- Gilbert Peterson, appearing for Dr. Keith Rowley MP;
- Douglas Mendes, appearing for the Attorney General;
- Alvin Fitzpatrick, appearing for the JCC;
- Andrew Goddard, appearing for UDeCOTT.
I am finding it very difficult to believe that so many learned colleagues missed this legal oversight and one has to wonder when it was really discovered. I leave that there.
What is the solution? By now, we have heard the conflicting opinions as to whether a retrospective ‘gazetting’ of the Enquiry can imbue it with legality and whether a ‘Validating Act’ of Parliament can have better effect. However you look at it, there is no doubt that the decisions on what, if anything, to do and how to do it, are for the government to make. That is where the whole situation gets fascinating, since this new twist to the Enquiry is both an opportunity and a threat to the government.
Throughout this process our PM has been unswerving in his support of UDeCOTT as a flagship State Enterprise, doing outstanding work on the road to ‘developed nation status’. In his historic address to the Senate on 13th May 2008, the PM was absolutely clear that his government has nothing to hide and further, that he was confident that any Enquiry would vindicate their faith in UDeCOTT. Considerable political capital has been invested in supporting UDeCOTT and the stakes are clearly very high.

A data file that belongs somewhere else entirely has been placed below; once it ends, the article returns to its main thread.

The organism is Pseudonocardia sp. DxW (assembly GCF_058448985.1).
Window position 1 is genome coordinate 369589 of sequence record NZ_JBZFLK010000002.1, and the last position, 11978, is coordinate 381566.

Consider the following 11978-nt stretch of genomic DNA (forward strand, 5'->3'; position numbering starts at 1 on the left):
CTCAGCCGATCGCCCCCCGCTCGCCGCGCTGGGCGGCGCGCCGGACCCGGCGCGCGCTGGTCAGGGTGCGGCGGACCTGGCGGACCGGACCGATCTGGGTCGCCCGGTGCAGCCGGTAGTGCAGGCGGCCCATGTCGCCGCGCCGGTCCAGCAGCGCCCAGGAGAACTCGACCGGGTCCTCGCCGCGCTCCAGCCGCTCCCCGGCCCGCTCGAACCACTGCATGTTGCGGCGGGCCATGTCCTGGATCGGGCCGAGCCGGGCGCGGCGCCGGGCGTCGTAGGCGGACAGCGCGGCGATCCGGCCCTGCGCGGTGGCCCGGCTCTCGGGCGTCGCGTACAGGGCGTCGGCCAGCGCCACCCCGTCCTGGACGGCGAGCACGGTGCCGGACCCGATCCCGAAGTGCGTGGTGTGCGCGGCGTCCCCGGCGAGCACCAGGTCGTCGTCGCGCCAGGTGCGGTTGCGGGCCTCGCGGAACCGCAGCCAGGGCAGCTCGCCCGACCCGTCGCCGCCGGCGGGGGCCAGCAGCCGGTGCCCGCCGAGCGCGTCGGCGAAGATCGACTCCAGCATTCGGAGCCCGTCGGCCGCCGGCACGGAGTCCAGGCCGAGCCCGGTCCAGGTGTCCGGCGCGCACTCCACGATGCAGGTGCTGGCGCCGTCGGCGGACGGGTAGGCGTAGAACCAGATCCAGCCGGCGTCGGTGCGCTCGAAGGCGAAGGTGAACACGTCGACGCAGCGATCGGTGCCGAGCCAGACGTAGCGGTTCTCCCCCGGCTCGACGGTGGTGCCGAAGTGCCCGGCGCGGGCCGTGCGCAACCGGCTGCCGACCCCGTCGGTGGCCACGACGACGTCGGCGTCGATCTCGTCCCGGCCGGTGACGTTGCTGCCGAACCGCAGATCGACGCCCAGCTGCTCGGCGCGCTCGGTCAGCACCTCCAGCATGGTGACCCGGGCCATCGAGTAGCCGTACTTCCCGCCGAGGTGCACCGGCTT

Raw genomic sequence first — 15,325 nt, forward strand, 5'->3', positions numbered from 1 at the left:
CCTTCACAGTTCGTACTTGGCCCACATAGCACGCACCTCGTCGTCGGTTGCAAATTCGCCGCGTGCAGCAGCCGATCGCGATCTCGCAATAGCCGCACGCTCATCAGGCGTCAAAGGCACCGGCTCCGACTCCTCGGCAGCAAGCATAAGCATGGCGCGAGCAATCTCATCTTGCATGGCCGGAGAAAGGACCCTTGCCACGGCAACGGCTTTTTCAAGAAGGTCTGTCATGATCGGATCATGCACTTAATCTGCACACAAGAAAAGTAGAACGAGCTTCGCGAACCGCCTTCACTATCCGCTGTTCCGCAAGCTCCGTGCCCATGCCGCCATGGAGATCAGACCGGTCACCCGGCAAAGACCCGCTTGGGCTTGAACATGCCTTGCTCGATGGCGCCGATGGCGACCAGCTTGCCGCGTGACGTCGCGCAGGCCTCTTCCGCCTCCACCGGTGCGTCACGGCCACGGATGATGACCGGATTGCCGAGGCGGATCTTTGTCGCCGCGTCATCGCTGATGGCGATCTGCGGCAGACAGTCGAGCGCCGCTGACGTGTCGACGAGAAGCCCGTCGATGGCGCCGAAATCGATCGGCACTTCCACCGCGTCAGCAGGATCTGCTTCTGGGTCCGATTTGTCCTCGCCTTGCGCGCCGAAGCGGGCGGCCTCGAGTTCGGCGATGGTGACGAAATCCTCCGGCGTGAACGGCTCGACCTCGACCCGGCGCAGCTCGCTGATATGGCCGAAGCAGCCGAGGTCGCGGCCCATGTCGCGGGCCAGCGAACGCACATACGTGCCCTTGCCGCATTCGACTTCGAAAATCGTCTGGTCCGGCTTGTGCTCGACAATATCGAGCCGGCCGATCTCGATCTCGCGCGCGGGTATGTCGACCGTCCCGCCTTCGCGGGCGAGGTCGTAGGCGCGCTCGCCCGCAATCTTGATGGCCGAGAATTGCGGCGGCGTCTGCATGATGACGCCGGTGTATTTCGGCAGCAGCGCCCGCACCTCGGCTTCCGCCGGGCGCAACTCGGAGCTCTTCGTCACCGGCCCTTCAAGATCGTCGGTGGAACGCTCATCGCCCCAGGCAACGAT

At this point, cynics might say that the Enquiry has uncovered troubling issues in the operation of UDeCOTT, which must have been of growing concern to the PM, given his earlier declaration of faith. One could even go further to say that the recent discovery of this legal oversight would give a nervous government a handy way to thwart what could have been a damaging report.
I have another view. It seems to me that the PM’s declaration of support was an unmistakable statement of integrity and purpose. It would be impossible to resile from that position without inflicting deep damage to ones own notions of integrity in public life. I cannot easily imagine our PM leaving this situation to fester without ensuring that the necessary legal steps are taken to ensure the Enquiry’s legality and proper completion. It would be an ‘own-goal’ of shocking proportions and it seems to me very doubtful that the PM would allow that outcome.
Which leads to the dreaded possibility of the ball being ‘kicked into the long grass’. Yes, I am referring to the probability of this entire Enquiry descending into a legal mangle of epic proportions. Professor Uff did say that he was trying to have the issues resolved by agreement. Given the atmosphere at the Enquiry, I am doubtful that an agreement between the parties is possible, or indeed, even desirable.
I have taken the unusual, and possibly unwise, step of making a political prediction in this column and yes, only time will tell.
I am happy to admit my error in last week’s reference to V.S. Naipaul’s classic phrase – ‘…amazing scenes were witnessed…”, it is, of course, from the ‘House for Mr. Biswas’, not ‘Miguel Street’. I must have been thinking of busy men eternally building a series of mysterious things until the police arrested them. The small boy would ask the busy men – “What all-you making?” and he always got the same enigmatic reply “We making the ‘thing-without-a-name…”
Afra Raymond is Managing Director of Raymond & Pierre Limited. Comments can be sent to email@example.com